Fine Lies and White Lies

CJ Priebe


I believe the world runs on love. Many people believe the world runs on money.

Here’s an example: In 1939, the Radio Corporation of America televised the New York World’s Fair, which included a speech by President Franklin Delano Roosevelt. This was the first time television was broadcast to the public.

By 1941, television companies were already playing advertisements on air. The Bulova Watch Company produced the first television advertisement with the slogan “America runs on Bulova time.”

We all know that any time a technology is invented or expanded upon, new opportunities appear for creating revenue.

A few years go by; Al Gore invents the internet, and the cycle continues. Ads have found a new home on the world wide web.


Much like Roosevelt in his day, celebrities get our eyes on the screen. So, who better to push products than celebrities? Their fame makes them desirable spokespeople in a marketing environment where recognition is everything.

Today, we measure celebrity through social media, and by whether they have an enormous baseline of followers, one that us normal folk could only achieve with the help of massive amounts of Ukrainian bots.

You have probably seen your favorite actor hocking various items with fancy-sounding names on Instagram and Twitter over the last few years. These people may be beautiful or hilarious, but be wary about revering them too much: much like many of us, they will do just about anything for some extra cash.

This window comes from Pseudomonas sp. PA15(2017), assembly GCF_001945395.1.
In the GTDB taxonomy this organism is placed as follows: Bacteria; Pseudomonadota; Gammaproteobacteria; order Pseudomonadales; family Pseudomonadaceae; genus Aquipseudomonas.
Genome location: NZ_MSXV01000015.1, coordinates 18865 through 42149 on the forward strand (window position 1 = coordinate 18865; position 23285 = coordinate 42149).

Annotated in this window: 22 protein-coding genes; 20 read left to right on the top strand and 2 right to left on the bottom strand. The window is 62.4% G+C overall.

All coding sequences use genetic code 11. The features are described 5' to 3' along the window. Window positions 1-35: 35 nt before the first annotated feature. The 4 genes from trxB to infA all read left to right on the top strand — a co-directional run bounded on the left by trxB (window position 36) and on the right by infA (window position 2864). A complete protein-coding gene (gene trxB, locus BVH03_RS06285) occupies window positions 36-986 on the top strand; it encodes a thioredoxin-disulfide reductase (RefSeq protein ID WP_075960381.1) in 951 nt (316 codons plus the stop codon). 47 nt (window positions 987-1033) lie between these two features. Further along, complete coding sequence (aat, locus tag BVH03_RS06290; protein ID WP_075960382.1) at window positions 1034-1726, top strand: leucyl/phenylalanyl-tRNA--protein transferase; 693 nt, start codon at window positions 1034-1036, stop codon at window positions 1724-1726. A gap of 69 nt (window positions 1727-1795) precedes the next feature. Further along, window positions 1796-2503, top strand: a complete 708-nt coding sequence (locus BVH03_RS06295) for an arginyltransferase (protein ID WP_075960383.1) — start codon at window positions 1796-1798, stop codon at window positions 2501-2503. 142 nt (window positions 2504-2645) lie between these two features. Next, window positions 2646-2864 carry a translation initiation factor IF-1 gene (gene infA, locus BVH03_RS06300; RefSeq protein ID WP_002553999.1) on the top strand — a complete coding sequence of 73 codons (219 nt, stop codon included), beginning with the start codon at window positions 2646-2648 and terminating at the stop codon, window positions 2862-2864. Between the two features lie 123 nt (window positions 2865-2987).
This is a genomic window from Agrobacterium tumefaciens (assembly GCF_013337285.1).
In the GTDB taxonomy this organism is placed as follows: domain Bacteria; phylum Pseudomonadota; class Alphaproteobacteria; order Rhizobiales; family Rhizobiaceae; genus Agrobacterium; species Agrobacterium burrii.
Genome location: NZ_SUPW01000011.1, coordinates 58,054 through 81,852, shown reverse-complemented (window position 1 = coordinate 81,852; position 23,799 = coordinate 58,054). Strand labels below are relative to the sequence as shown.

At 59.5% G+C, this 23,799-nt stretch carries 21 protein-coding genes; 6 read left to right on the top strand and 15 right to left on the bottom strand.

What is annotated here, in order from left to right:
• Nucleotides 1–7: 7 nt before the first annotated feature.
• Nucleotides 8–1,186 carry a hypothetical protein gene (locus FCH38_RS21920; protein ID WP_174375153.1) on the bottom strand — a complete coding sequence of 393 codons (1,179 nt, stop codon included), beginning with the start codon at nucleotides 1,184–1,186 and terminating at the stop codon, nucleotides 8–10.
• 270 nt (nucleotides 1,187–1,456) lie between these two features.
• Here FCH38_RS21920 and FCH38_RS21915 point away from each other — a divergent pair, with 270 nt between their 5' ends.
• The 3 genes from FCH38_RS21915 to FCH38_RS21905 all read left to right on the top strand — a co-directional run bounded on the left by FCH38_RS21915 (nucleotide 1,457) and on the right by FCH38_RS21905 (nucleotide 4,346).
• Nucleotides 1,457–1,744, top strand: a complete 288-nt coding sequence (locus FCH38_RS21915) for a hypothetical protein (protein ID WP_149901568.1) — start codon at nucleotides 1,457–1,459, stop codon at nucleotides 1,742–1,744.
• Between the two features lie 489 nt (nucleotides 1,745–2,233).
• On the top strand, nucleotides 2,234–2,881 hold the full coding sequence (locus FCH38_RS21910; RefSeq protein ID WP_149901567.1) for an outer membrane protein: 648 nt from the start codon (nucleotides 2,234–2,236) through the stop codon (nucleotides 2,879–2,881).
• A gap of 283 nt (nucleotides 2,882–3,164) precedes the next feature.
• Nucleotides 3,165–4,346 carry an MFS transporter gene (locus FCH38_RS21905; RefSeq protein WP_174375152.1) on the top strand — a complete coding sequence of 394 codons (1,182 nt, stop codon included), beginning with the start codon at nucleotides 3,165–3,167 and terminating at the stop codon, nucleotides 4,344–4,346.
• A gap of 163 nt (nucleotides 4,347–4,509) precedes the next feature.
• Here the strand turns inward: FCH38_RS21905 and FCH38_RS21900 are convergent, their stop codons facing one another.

And in the social media age, the newest iteration of this is “sponcon.”


What is sponcon? It’s short for “sponsored content,” and it really just means advertising that is intended to appear more natural or understated than is typical.

It differs from normal commercials because television is a medium that has been highly popular for over half a century, and the structure of American television incorporates commercial breaks from the actual programming.

Products started being embedded within the programs themselves, like in “Cast Away” with the constant presence of FedEx.

And that structure has become even more streamlined online.

As a celebrity, it is easier to reach an audience without the backdrop of an actual movie or TV set. It’s more direct. It’s more personal.

And now, it’s difficult to distinguish between the content and the ads.

Companies, especially in certain industries such as high-end retail, luxury food items, lifestyle brands and health products, have realized that the opportunity to generate revenue exists everywhere eyeballs and eardrums sense their surroundings.

For some examples of this process being depicted on screen, see the Netflix show “Maniac” or the Mel Gibson and Helen Hunt flick “What Women Want.” (Don’t see “What Women Want,” because it’s terrible. Just read about its premise.)

By associating a company’s brand with a successful Hollywood “influencer-type,” the marketers think they can trick us into buying their random goop or way-too-souped-up car.

Speaking of goop, the actress Gwyneth Paltrow actually started a company called Goop. Stylized as a lifestyle brand, it exists to tout beauty products, trips or health tips and recommends those to the average buyer because it’s got Paltrow’s stamp of approval.